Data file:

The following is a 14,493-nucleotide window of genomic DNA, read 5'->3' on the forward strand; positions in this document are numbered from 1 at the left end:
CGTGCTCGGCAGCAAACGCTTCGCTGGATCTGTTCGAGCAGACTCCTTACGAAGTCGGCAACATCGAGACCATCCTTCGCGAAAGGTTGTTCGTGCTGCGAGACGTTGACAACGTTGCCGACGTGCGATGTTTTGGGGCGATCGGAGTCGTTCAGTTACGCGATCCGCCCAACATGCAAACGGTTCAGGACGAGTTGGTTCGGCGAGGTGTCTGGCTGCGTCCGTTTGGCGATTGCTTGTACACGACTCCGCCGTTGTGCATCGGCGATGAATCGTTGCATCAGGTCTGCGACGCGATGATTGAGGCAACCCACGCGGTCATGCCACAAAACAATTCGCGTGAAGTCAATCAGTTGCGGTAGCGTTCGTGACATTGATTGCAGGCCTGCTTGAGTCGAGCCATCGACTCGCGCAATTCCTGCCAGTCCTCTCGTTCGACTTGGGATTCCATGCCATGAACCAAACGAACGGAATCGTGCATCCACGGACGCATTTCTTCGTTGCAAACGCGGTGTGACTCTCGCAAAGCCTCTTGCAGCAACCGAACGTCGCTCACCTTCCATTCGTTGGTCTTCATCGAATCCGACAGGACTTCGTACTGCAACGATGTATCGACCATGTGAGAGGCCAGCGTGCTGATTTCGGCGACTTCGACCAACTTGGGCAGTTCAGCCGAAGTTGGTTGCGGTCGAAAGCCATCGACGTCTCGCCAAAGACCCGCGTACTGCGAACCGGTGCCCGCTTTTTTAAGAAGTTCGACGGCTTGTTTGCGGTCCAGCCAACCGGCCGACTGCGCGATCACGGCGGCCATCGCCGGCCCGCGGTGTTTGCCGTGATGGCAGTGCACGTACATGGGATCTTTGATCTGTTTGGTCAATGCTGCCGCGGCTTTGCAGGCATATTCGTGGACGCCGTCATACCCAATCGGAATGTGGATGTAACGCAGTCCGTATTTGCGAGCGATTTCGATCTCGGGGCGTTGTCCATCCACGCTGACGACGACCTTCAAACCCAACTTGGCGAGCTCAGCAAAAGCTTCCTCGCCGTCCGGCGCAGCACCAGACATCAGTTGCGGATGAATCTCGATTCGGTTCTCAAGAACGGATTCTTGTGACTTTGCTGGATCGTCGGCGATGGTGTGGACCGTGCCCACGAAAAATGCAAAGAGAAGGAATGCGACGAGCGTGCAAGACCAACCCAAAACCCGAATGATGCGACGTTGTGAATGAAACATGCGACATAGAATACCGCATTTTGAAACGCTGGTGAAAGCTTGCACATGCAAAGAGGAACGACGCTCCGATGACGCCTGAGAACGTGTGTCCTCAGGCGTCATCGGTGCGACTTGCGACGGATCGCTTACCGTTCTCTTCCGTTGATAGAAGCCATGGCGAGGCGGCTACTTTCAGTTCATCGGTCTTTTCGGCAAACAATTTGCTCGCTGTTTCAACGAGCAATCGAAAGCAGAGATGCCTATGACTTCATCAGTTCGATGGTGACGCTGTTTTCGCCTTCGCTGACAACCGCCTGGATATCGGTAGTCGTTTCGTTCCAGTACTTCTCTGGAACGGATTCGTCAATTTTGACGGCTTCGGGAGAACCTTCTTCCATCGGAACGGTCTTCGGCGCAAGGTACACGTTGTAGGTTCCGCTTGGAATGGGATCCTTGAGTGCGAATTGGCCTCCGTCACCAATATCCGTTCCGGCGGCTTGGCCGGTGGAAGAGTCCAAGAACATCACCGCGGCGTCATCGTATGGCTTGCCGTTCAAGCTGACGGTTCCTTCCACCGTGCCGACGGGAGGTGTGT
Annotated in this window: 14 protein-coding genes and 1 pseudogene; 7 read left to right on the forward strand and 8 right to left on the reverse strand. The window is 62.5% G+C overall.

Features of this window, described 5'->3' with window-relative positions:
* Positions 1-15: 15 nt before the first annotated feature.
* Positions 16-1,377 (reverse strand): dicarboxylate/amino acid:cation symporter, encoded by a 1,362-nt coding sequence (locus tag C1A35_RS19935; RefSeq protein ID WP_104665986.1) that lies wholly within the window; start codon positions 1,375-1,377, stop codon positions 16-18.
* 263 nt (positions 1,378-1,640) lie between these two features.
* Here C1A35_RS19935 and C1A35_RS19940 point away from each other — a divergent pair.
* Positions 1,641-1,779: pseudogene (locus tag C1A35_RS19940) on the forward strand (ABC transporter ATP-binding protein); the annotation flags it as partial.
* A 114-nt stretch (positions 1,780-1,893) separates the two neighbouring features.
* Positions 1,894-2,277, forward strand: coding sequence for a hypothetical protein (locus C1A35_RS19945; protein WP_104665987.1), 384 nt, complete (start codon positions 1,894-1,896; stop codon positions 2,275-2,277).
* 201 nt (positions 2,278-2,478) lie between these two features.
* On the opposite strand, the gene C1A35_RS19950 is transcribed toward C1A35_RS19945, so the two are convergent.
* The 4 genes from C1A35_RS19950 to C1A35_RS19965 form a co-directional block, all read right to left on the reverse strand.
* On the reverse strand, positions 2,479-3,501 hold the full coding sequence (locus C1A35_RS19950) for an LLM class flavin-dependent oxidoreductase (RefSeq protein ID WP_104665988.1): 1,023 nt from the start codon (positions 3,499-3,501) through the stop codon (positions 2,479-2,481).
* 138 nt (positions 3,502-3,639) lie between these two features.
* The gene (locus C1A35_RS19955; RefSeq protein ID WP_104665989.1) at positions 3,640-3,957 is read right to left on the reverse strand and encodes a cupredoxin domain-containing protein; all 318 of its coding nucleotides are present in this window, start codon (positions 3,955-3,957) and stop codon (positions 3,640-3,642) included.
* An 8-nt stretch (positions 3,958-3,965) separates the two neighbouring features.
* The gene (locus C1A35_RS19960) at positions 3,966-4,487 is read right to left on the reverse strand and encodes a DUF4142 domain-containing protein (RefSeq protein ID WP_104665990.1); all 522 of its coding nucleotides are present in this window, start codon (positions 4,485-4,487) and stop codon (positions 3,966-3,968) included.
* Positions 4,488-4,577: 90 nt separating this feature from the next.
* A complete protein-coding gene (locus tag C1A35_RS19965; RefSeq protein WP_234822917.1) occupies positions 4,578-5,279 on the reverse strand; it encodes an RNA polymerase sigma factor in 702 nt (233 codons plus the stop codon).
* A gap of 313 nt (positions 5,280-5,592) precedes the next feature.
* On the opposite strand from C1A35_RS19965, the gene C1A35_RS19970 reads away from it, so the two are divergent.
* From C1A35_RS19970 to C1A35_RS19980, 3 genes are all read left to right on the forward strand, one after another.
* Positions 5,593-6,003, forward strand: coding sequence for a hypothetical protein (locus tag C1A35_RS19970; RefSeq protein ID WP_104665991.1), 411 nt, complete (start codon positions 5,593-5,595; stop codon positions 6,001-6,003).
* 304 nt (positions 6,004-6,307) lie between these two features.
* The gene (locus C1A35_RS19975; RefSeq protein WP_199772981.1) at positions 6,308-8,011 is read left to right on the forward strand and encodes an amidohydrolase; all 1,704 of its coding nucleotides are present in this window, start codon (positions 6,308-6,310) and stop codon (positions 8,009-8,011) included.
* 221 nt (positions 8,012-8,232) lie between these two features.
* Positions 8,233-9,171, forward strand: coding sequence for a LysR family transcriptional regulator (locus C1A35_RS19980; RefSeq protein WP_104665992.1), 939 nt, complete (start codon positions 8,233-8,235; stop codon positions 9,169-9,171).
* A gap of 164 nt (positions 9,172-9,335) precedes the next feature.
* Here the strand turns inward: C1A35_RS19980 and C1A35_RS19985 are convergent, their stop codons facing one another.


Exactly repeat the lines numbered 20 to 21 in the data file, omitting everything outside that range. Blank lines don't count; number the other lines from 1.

* Positions 4,488-4,577: 90 nt separating this feature from the next.
* A complete protein-coding gene (locus tag C1A35_RS19965; RefSeq protein WP_234822917.1) occupies positions 4,578-5,279 on the reverse strand; it encodes an RNA polymerase sigma factor in 702 nt (233 codons plus the stop codon).